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Kai Ryssdal: I noticed for the first time this weekend that the blue wrapper of my Sunday New York Times -- the actual dead-tree version that shows up at the end of my driveway -- has a new slogan on it. "All The News That's Fit to Print" has been replaced by "All the News That's Fit to Download." And, in fact, the Gray Lady is getting an online makeover of sorts.
The Times is getting set to roll out its plan to charge for access to its website. Like a lot of publishers, the Times is having trouble selling actual newspapers. But its website -- the so-far free website -- is among the most popular news sites out there. So with the Times moving to a pay model, will readers -- and other papers follow suit? Marketplace's Janet Babin reports.
Janet Babin: To illustrate how bad the current free model is for newspapers, let's start with a cartoon video created by someone called BrooklynLee. It's about an aspiring reporter asking advice from a veteran female journalist. To test his commitment, she asks if he'd be willing write about pork bellies in the Midwest.
Clip from BrooklynLee video: No, I would like to write for the New York Times.
Then she asks the wannabe if he even subscribes to the Times.
Clip from BrooklynLee video: No, why would I pay money for a subscription? I read it for free online.
And that pretty much sums up why newspapers are considering paid content models.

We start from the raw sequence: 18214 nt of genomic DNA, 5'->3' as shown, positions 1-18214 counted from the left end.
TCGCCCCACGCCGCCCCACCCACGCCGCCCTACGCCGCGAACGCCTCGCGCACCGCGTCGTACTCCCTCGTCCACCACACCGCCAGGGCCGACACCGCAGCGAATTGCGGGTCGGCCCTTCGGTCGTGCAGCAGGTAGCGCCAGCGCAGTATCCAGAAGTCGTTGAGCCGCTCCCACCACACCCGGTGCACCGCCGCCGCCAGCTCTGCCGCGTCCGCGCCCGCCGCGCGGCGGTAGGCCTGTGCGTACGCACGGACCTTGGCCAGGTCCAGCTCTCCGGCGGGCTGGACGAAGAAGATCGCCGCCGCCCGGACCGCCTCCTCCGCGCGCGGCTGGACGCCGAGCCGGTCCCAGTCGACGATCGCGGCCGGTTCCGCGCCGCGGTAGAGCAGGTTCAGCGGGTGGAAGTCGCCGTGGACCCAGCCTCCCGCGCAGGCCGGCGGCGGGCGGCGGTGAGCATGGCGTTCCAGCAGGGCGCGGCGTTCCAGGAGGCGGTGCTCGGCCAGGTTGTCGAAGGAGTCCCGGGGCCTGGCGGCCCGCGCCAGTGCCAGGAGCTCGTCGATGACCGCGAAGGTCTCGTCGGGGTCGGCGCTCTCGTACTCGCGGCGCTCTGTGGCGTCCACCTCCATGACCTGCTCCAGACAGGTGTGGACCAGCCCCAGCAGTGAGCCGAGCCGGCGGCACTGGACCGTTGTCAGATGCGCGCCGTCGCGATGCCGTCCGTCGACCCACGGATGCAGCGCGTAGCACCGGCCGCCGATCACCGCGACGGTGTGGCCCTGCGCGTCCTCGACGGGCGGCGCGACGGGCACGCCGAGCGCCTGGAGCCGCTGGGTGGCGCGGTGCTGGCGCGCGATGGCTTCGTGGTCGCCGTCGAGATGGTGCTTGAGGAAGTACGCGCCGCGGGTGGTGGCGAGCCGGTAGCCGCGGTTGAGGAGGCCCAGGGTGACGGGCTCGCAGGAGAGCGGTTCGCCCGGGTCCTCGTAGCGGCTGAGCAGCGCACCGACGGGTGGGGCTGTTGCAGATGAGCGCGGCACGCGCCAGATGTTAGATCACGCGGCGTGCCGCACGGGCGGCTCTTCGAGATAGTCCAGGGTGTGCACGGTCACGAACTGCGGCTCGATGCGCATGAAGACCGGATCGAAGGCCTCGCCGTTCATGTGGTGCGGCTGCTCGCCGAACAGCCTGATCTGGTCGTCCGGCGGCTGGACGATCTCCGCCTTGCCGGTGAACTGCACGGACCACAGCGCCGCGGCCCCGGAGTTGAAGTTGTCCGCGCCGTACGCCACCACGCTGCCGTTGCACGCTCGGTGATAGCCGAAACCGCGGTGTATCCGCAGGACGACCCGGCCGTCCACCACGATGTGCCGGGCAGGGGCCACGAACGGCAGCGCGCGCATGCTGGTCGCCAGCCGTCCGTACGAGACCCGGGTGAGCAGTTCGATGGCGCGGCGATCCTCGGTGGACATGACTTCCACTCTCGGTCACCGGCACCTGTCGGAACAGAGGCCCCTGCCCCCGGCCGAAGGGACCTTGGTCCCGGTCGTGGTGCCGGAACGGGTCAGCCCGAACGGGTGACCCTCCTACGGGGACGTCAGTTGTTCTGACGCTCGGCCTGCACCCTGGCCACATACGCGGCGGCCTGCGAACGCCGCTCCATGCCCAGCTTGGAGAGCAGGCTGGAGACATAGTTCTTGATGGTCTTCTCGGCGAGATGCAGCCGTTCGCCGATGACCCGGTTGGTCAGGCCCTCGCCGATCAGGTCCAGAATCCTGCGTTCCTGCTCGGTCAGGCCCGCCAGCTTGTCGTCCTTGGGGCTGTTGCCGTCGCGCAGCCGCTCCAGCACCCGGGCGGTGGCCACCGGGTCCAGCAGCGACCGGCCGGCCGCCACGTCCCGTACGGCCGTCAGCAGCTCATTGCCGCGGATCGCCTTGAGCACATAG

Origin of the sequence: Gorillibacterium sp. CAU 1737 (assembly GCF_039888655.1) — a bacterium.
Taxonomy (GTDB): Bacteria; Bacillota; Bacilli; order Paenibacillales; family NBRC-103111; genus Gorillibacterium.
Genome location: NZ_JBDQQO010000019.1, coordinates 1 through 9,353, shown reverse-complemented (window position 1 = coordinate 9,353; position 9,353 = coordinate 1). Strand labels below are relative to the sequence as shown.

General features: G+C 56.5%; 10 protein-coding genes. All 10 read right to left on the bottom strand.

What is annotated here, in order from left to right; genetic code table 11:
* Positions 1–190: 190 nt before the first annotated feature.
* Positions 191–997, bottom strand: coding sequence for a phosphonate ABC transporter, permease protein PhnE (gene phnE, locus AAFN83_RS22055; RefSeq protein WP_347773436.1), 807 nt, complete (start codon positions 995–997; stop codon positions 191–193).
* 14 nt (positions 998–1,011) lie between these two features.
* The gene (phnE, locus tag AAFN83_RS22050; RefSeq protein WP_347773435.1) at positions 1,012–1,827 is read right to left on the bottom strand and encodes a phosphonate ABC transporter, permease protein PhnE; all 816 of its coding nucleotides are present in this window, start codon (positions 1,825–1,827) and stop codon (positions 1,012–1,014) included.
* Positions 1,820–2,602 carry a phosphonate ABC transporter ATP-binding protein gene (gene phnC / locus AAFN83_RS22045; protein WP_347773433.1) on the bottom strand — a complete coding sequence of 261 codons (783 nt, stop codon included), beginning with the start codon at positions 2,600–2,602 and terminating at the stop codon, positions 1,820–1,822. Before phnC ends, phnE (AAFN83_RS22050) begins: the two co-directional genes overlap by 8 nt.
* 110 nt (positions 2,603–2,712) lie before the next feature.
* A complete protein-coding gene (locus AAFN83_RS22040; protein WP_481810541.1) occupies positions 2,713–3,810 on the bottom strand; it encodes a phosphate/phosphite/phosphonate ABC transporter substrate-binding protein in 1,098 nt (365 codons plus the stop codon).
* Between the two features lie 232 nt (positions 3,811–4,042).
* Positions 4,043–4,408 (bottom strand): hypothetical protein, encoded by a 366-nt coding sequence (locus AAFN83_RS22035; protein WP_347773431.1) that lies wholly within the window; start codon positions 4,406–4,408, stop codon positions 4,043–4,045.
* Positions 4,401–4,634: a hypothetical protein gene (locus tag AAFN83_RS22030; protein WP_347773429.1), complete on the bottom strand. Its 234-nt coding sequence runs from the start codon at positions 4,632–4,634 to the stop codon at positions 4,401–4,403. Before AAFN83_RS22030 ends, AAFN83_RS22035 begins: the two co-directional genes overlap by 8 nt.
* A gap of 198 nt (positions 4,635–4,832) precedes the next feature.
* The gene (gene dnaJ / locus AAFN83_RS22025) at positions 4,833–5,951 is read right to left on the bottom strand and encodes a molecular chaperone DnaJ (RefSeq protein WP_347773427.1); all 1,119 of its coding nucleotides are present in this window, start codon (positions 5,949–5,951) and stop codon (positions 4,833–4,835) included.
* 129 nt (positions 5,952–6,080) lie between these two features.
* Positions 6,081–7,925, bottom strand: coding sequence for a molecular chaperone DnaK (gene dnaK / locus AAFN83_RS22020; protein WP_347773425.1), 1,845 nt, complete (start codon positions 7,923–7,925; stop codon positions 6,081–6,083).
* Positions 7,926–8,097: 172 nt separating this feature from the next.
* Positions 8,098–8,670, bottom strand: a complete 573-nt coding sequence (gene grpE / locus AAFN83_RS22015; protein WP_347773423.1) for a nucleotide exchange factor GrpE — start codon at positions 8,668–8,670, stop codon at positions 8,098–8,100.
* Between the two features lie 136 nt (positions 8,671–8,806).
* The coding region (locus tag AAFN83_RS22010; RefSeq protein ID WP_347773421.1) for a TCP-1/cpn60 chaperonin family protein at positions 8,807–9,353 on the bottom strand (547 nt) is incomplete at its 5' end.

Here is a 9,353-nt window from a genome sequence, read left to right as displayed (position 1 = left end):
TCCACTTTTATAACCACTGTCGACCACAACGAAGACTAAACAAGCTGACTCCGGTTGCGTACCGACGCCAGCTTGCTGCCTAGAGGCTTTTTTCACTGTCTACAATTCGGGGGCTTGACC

The New York Times says beginning some time in the first quarter of this year, it will charge users once they go over a set number of free articles.
Paul Levinson: It's a very dangerous move, I think.
Fordham University professor Paul Levinson wrote the book "New New Media." He says pay content interferes with the life blood of how many people get the news.
Levinson: Talking about something in a tweet on Twitter, which is in turn related to Facebook, and when any link in that chain is behind a pay wall, that destroys that whole part of the process.
But media consultant Alan Mutter thinks the pay wall may work for the Times. It has, he says, for the Financial Times and the Wall Street Journal. But Mutter fears it will be a much harder sell for local papers.
Alan Mutter: A lot of what they publish today isn't that unique that a lot of people are going to be willing to pay for it, when they've been conditioned to see such content for free on the web.
That conditioning will be tested by these new pay walls. The Dallas Morning News will begin charging for some content next month.
I'm Janet Babin for Marketplace.